A response guide for school administrators published by the Centers for Disease Control and Prevention advises schools that dismiss students to avoid the spread of COVID-19 to “implement e-learning plans, including digital and distance learning options as feasible and appropriate,” and to “consider ways to distribute food to students” that won’t facilitate too much interpersonal contact—like meal delivery and grab-and-go lunches for pickup. That said, not every school can realistically provide remote learning or meal service during a closure.
Becky Droter, the district school nurse for Colville, explained that while Colville schools were closed this week, the duty to continue providing meal service took a back seat to the urgency of stopping the spread of germs. “If we’re going to work on social distancing, we can’t really do meal service, as much as we’d like to,” Droter said. “We understand that breakfast and lunch are essential for many of our families. We have a high percentage of poverty-level families in our district. It just doesn’t work for social distancing.”
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Schools’ ability to successfully implement online instruction varies widely, and e-learning would present a monumental challenge for Colville. As a school district in a rural part of the state, Lewis said, “broadband is a huge issue for us.” Students who live high on hills or deep in the valleys of northeast Washington can’t always rely on good Wi-Fi signals, and about 30 percent of the student population has no internet at home. “Some of our teachers don’t have internet, so they would [also] struggle to get that information to their kids,” he said. Other families in the district can’t afford the exorbitant price of the data usage it would require to receive assignments and send in homework every day. “It’s just one of those things where we’ve been thinking about, How can we do this if we have to?” Lewis said on Wednesday, before school opened up again. “I don’t have a great solution yet.”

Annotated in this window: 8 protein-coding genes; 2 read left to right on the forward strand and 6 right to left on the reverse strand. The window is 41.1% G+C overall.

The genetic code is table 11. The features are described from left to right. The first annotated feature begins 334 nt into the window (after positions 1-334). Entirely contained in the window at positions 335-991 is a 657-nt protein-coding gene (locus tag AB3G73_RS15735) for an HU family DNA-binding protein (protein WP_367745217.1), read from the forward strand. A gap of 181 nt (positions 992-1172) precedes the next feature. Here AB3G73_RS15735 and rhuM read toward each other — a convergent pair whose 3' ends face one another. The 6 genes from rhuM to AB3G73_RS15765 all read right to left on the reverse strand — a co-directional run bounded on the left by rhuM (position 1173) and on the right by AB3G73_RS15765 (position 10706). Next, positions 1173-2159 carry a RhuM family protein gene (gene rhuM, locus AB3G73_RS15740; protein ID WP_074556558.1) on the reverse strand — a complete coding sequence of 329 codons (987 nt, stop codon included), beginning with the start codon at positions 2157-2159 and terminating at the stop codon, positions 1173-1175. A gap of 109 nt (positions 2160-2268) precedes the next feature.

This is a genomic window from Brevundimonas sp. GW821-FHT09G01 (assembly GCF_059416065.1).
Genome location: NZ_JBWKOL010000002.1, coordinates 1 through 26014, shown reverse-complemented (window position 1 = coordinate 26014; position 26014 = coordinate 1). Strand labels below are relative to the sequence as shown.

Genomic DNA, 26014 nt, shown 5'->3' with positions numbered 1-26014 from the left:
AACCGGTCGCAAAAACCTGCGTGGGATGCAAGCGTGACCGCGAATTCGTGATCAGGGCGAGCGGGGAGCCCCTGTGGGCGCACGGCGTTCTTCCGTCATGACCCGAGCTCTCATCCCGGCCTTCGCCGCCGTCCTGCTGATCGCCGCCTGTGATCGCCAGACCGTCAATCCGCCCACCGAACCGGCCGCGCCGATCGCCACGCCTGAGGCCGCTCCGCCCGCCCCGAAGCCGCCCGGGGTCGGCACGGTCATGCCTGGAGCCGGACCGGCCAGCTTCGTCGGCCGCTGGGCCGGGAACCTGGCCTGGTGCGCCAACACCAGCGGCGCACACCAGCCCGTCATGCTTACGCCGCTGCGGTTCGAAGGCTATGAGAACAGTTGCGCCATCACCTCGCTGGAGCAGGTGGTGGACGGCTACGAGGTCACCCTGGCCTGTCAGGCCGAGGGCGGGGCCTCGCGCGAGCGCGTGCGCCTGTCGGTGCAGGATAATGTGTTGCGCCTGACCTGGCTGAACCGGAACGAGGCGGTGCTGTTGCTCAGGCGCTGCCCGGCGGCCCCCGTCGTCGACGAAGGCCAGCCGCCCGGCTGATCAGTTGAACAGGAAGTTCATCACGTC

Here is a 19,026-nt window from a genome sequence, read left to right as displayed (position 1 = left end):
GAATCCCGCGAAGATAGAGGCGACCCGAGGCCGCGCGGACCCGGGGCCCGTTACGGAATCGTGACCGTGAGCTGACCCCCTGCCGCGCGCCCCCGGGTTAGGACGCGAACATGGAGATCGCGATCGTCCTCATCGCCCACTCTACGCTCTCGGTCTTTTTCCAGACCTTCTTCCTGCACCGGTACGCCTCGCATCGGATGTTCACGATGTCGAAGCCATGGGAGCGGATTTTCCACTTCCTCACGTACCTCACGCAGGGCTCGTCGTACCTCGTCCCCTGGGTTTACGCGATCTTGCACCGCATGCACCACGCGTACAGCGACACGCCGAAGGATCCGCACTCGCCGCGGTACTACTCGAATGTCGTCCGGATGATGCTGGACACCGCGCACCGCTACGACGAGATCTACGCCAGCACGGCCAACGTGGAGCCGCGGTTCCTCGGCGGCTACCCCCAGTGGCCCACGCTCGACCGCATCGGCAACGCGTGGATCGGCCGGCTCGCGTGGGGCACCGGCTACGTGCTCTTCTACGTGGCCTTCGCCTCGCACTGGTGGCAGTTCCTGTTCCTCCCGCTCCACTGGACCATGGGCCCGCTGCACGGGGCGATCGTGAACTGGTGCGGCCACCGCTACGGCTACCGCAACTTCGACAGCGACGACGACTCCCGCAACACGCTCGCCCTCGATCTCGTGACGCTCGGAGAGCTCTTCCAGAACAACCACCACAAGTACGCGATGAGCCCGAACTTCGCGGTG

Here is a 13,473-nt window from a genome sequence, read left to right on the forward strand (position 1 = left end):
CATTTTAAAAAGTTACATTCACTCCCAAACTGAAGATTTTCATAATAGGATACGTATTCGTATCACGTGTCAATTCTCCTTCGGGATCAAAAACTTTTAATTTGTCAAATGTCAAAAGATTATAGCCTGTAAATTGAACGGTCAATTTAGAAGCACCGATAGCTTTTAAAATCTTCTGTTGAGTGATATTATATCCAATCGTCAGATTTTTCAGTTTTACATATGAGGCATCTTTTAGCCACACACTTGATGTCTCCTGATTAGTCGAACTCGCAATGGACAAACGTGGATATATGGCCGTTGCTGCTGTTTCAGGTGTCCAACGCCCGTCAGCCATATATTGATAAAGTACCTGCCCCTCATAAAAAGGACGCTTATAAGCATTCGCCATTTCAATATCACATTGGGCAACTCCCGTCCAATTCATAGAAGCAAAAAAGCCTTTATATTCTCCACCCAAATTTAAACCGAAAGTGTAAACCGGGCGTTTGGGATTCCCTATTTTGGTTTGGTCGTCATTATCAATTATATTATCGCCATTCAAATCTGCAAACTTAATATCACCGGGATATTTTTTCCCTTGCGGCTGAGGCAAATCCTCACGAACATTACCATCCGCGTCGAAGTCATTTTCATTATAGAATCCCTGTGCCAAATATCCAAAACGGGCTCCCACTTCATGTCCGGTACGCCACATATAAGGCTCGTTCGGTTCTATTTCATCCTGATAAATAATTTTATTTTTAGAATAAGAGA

The sudden, forced transition to online-based learning in Hong Kong has proved to be a struggle for both teachers and students, Ip Kin-Yuen, a lawmaker who represents Hong Kong’s education sector, said. The city had previous experience with lengthy school closures: In 2003 the territory was badly hit by the outbreak of severe acute respiratory syndrome (SARS), nearly 300 people died, and classes were suspended for around six weeks. Seventeen years later, new technology and increased internet connectivity have made things easier, but there still have been many difficulties.
Distance teaching greatly limits a teacher’s toolbox. Lesson plans drawn up for the classroom, which may include partner work or hands-on projects, do not necessarily translate well to online teaching. Ip said younger students are generally more engaged, but with older students remote lessons risk becoming “one-way indoctrination,” with teachers lecturing while the students get distracted. One parent, a university professor, said she worried about her young son spending so much time in front of a computer screen. “He no longer knows what outside looks like,” she said.